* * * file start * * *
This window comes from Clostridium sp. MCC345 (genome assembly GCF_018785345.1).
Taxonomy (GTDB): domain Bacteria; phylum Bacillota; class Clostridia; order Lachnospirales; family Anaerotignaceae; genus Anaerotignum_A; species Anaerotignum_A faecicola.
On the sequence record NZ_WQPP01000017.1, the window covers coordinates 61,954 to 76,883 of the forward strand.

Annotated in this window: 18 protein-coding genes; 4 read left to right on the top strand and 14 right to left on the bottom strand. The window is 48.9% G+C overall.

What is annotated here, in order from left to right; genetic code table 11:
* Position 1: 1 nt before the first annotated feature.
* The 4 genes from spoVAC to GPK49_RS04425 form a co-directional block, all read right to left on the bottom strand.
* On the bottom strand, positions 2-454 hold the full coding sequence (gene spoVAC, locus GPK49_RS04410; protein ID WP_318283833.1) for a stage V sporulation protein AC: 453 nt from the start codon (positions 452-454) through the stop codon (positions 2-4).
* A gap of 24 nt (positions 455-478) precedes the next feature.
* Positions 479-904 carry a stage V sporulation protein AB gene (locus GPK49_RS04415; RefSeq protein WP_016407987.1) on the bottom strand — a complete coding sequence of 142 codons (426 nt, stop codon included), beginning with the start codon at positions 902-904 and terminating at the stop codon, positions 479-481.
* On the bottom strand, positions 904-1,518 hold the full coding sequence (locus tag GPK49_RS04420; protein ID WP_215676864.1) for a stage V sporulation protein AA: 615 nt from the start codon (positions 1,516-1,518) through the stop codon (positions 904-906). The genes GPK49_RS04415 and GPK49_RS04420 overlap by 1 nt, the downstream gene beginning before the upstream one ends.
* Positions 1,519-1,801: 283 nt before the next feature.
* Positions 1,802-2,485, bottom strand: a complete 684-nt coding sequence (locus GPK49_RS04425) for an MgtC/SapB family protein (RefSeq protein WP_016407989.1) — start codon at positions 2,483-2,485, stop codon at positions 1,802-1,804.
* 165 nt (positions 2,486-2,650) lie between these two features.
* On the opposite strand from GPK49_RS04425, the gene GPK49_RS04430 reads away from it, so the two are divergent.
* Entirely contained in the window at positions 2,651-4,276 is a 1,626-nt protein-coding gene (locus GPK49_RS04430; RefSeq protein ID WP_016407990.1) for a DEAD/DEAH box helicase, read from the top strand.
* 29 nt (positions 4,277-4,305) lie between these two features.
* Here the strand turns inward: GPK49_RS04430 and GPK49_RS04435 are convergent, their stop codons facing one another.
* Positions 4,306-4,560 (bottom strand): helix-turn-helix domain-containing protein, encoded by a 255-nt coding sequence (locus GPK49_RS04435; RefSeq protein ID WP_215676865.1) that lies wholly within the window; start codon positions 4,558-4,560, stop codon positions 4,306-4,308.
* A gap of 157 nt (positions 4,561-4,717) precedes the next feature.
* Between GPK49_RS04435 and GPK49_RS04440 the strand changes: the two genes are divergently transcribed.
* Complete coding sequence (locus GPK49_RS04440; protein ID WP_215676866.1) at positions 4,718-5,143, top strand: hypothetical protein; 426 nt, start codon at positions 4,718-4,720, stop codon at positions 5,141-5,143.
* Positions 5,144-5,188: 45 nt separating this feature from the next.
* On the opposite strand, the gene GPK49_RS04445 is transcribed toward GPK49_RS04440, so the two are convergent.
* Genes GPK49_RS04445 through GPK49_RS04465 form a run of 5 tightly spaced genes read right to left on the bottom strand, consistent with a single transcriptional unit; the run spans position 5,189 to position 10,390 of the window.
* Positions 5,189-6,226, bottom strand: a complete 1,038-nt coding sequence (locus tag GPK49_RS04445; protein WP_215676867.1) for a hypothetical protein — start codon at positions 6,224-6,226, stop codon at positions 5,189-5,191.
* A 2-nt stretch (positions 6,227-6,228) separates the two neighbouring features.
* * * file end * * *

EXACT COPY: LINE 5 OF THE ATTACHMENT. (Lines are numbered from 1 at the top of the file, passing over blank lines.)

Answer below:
What is annotated here, in order from left to right; genetic code table 11: